Organisers of the Sydney Mardi Gras have formally requested that members of the New South Wales (NSW) Police Force abstain from participating in this year’s parade.

The decision is intended to provide the LGBTIQ+ community with the opportunity to mourn and heal in the aftermath of the arrest of an active-duty officer for a double homicide.

The board of the Sydney Gay and Lesbian Mardi Gras reached this conclusion after deliberations on Monday, responding to a swell of public demand for police exclusion from the event. This outcry followed the charge against Senior Constable Beau Lamarre-Condon for the murder of his former partner, Jesse Baird, a one-time Network Ten presenter, and Baird’s new partner, Luke Davies.


A photograph that re-emerged last week showing Lamarre-Condon at the 2020 Mardi Gras parade underscored concerns, prompting a spokesperson for the Mardi Gras to articulate the board’s stance. They highlighted the community’s need to grieve and reflect, emphasising the importance of the parade as a space for protest, celebration, and advocacy for equality.

The NSW Police, acknowledging their awareness of the board’s decision, expressed disappointment but reaffirmed their commitment to maintaining a close relationship with the LGBTIQ+ community.

Calls for the police’s exclusion were notably supported by the Pride in Protest group, which criticised the police’s presence in the parade, particularly highlighting the visibility of weapons alongside rainbow flags. They reminded the public that the Mardi Gras originated as a demonstration against police brutality towards the LGBTIQ+ community, a struggle they believe remains relevant.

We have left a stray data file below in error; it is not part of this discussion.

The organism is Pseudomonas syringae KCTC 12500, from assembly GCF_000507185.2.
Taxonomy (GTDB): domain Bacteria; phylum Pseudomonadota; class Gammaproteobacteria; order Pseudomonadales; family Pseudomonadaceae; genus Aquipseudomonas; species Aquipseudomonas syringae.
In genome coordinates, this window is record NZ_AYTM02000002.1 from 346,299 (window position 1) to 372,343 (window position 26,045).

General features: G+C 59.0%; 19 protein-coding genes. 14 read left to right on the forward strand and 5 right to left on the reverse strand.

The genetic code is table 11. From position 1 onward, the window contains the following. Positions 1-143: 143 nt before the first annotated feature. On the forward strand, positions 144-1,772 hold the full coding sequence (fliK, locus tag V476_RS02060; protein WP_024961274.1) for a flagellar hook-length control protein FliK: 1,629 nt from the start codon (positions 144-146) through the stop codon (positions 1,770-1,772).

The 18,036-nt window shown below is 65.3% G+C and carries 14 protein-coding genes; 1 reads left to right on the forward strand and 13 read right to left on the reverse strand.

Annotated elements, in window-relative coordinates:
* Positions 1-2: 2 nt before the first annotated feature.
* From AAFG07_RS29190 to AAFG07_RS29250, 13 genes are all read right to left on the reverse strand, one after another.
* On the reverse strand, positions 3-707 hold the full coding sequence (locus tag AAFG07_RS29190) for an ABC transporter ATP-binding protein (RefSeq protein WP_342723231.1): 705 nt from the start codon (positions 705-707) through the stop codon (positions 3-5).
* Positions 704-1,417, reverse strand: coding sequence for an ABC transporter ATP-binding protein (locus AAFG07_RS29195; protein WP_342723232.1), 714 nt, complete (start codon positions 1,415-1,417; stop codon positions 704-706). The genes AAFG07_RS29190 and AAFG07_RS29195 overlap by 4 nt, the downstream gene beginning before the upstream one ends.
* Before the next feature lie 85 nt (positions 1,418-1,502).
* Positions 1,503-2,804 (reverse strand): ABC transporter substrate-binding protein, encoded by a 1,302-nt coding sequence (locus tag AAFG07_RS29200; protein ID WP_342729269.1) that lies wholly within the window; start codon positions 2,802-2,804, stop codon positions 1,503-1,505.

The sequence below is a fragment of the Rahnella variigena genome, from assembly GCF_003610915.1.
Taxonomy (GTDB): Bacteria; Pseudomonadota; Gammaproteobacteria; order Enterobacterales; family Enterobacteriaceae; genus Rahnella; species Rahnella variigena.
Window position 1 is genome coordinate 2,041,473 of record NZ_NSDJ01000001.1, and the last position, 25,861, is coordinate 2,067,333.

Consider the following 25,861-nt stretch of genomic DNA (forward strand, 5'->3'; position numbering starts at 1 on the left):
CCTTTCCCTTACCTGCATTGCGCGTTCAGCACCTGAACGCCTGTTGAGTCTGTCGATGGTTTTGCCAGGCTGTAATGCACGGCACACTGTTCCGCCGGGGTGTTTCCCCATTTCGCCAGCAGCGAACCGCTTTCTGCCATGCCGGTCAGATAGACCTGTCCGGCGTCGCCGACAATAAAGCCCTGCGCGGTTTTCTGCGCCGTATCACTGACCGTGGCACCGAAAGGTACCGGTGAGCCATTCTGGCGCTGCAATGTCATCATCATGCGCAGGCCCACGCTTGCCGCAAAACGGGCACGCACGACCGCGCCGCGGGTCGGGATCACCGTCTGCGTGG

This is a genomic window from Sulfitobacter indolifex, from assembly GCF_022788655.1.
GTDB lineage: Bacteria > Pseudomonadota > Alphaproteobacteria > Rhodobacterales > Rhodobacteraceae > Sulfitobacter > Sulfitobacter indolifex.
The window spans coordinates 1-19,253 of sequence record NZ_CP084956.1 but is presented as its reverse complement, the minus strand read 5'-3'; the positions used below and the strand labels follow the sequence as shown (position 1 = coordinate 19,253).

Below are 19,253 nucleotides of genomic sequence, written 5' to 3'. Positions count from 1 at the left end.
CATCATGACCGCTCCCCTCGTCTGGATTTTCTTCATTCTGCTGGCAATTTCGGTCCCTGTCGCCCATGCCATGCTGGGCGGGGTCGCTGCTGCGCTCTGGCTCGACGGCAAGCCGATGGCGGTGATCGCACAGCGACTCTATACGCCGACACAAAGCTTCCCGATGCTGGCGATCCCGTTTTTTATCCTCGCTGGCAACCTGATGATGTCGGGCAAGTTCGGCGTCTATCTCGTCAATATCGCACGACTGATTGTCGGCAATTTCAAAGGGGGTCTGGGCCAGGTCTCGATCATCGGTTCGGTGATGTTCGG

NSW Police Commissioner Karen Webb, advocating for police participation, warned that excluding officers could hinder progress made in building trust within the LGBTIQ+ community. Webb’s comments come in the wake of an apology she issued for historical police misconduct identified in a special inquiry into suspected LGBTIQ+ murders.

Support for police participation also came from NSW Premier Chris Minns and Independent state MP Alex Greenwich, both highlighting the significance of inclusion for LGBTIQ+ officers and the broader goal of community reconciliation.